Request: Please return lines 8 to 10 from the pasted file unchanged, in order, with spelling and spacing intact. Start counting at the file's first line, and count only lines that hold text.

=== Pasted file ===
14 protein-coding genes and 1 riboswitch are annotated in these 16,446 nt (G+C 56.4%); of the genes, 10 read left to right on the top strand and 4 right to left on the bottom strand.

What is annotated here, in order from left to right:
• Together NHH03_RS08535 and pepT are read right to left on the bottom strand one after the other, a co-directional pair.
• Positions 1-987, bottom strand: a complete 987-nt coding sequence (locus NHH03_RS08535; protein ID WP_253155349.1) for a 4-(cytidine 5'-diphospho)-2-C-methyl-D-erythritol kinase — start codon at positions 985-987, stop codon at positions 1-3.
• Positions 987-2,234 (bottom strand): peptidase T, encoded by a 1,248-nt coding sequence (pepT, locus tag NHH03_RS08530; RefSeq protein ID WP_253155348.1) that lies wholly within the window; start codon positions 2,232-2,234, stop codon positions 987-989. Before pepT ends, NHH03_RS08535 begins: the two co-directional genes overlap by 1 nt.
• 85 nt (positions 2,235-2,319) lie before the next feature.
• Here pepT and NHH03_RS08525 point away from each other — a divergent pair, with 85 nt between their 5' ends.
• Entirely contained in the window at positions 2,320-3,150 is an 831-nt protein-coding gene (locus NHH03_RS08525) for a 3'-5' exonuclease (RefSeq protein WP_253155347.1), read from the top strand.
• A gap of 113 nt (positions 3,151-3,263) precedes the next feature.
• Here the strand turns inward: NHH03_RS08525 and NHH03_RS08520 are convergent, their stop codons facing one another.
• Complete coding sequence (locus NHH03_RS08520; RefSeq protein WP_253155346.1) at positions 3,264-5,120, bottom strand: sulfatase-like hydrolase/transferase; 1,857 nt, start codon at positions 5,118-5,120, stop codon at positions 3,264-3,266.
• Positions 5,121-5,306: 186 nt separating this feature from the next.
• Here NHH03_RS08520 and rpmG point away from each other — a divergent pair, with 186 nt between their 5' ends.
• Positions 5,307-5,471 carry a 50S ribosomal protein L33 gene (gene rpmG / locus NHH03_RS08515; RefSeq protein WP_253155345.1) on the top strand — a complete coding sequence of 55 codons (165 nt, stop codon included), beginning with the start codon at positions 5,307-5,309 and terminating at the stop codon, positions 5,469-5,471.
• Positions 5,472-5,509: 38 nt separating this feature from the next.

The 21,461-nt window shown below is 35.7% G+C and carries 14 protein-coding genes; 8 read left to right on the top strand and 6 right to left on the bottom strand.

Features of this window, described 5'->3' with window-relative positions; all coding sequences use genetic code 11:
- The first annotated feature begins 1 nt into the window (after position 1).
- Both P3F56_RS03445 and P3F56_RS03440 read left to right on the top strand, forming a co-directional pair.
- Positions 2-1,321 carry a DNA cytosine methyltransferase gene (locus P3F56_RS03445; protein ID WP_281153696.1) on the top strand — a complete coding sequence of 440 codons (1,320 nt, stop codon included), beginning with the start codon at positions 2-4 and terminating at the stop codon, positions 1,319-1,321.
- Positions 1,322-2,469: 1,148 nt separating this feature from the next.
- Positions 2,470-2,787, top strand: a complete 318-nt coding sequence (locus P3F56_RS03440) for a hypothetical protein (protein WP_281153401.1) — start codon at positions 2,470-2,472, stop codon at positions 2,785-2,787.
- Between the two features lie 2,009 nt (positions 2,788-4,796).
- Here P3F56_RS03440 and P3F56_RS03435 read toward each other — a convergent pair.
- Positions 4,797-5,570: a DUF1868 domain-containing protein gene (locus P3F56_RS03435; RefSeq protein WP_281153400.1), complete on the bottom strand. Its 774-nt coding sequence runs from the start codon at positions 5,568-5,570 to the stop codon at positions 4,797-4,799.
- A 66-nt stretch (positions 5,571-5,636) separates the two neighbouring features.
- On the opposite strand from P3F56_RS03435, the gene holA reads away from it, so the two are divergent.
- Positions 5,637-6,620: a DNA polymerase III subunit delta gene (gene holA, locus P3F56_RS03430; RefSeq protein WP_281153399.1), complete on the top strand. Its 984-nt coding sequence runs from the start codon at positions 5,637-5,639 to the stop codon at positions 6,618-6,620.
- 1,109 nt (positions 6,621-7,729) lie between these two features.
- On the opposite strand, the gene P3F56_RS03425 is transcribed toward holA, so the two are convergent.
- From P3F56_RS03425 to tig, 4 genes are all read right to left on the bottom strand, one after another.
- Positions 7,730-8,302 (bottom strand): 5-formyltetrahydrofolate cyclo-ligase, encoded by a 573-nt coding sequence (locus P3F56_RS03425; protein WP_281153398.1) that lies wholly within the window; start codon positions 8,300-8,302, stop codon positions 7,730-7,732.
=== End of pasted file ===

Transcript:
• Entirely contained in the window at positions 2,320-3,150 is an 831-nt protein-coding gene (locus NHH03_RS08525) for a 3'-5' exonuclease (RefSeq protein WP_253155347.1), read from the top strand.
• A gap of 113 nt (positions 3,151-3,263) precedes the next feature.
• Here the strand turns inward: NHH03_RS08525 and NHH03_RS08520 are convergent, their stop codons facing one another.